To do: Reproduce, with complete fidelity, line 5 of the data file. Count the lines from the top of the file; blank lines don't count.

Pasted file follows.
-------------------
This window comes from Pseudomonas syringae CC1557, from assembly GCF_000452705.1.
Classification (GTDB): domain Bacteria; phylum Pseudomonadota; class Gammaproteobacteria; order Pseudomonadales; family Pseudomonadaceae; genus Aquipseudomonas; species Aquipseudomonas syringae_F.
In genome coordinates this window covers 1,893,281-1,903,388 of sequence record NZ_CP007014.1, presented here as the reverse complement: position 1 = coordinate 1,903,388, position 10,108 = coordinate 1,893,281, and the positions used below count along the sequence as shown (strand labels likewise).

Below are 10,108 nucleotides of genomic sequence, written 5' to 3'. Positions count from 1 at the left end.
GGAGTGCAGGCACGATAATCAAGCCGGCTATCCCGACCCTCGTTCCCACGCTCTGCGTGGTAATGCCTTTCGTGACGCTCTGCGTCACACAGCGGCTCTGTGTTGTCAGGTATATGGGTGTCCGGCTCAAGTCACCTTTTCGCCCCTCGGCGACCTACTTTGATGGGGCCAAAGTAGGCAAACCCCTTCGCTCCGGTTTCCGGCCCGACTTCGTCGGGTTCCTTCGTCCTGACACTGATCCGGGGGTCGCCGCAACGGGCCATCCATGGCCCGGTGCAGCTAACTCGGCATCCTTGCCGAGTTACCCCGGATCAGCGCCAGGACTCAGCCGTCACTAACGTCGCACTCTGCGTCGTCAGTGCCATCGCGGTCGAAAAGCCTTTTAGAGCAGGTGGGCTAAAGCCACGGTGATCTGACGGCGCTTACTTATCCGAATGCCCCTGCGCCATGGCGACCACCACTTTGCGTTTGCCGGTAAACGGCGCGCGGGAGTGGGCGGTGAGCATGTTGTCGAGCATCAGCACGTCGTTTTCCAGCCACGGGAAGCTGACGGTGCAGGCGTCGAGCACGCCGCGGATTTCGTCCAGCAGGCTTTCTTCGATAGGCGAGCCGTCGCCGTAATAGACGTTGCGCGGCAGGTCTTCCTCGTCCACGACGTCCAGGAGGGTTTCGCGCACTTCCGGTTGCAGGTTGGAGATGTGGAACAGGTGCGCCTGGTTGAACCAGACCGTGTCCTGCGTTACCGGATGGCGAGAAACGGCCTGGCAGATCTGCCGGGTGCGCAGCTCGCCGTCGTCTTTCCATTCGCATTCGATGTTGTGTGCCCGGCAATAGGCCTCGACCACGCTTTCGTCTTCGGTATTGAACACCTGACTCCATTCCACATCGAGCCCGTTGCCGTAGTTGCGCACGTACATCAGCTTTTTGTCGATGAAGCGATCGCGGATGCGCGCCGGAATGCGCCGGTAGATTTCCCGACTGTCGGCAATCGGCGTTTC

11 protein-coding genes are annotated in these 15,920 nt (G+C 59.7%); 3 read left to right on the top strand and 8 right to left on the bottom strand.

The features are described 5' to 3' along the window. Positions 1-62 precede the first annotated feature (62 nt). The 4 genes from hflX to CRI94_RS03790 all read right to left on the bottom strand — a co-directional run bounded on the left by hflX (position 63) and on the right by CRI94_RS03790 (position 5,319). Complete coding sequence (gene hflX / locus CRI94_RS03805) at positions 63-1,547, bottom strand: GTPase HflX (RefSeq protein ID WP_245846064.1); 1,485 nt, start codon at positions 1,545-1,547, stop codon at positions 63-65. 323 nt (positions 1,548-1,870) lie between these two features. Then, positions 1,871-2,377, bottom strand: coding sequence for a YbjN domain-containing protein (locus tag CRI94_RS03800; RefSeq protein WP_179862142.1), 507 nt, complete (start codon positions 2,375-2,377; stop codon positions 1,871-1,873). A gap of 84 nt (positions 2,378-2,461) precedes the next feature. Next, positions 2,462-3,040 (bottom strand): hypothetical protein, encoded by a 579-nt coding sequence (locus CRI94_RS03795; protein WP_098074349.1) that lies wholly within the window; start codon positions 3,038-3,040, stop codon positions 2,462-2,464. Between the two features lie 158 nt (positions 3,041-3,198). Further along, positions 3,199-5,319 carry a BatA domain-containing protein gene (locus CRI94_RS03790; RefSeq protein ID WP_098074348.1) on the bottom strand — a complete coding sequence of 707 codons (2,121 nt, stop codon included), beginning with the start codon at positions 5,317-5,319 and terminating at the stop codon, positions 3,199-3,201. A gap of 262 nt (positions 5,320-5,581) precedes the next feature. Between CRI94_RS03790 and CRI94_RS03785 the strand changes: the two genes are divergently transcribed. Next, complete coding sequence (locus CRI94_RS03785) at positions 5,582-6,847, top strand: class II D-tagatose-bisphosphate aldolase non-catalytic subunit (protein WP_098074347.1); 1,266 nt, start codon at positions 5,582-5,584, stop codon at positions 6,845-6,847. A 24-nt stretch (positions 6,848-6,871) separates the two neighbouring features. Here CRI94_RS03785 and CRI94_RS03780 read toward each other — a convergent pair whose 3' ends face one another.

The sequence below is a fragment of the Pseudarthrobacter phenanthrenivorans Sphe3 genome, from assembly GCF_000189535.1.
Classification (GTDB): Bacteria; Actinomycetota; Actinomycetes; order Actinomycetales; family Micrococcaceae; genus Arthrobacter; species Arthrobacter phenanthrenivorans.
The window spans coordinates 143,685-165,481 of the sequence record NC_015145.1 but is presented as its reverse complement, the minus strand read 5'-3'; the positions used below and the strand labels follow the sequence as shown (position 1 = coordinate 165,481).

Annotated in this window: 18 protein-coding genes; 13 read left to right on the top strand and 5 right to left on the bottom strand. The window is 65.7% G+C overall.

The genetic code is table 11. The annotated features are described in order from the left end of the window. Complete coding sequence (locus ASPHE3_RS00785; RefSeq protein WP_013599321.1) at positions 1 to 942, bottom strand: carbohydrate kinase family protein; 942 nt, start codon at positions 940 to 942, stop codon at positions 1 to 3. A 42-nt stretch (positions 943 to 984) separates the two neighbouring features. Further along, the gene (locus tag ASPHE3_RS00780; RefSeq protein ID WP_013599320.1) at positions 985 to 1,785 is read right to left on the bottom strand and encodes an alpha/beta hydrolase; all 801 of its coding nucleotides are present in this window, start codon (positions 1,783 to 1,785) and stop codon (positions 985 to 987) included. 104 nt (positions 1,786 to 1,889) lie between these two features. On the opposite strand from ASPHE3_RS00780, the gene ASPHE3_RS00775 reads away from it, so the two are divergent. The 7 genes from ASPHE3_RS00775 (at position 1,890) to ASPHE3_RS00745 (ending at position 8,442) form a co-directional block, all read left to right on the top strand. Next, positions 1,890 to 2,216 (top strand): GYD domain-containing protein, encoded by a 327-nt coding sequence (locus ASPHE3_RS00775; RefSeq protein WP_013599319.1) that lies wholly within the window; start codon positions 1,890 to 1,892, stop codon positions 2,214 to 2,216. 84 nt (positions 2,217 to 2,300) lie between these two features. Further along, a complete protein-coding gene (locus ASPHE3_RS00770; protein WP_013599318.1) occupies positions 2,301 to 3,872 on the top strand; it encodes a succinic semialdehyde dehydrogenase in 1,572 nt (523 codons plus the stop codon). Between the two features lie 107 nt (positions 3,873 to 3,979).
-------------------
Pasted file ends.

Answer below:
GGAGTGCAGGCACGATAATCAAGCCGGCTATCCCGACCCTCGTTCCCACGCTCTGCGTGGTAATGCCTTTCGTGACGCTCTGCGTCACACAGCGGCTCTGTGTTGTCAGGTATATGGGTGTCCGGCTCAAGTCACCTTTTCGCCCCTCGGCGACCTACTTTGATGGGGCCAAAGTAGGCAAACCCCTTCGCTCCGGTTTCCGGCCCGACTTCGTCGGGTTCCTTCGTCCTGACACTGATCCGGGGGTCGCCGCAACGGGCCATCCATGGCCCGGTGCAGCTAACTCGGCATCCTTGCCGAGTTACCCCGGATCAGCGCCAGGACTCAGCCGTCACTAACGTCGCACTCTGCGTCGTCAGTGCCATCGCGGTCGAAAAGCCTTTTAGAGCAGGTGGGCTAAAGCCACGGTGATCTGACGGCGCTTACTTATCCGAATGCCCCTGCGCCATGGCGACCACCACTTTGCGTTTGCCGGTAAACGGCGCGCGGGAGTGGGCGGTGAGCATGTTGTCGAGCATCAGCACGTCGTTTTCCAGCCACGGGAAGCTGACGGTGCAGGCGTCGAGCACGCCGCGGATTTCGTCCAGCAGGCTTTCTTCGATAGGCGAGCCGTCGCCGTAATAGACGTTGCGCGGCAGGTCTTCCTCGTCCACGACGTCCAGGAGGGTTTCGCGCACTTCCGGTTGCAGGTTGGAGATGTGGAACAGGTGCGCCTGGTTGAACCAGACCGTGTCCTGCGTTACCGGATGGCGAGAAACGGCCTGGCAGATCTGCCGGGTGCGCAGCTCGCCGTCGTCTTTCCATTCGCATTCGATGTTGTGTGCCCGGCAATAGGCCTCGACCACGCTTTCGTCTTCGGTATTGAACACCTGACTCCATTCCACATCGAGCCCGTTGCCGTAGTTGCGCACGTACATCAGCTTTTTGTCGATGAAGCGATCGCGGATGCGCGCCGGAATGCGCCGGTAGATTTCCCGACTGTCGGCAATCGGCGTTTC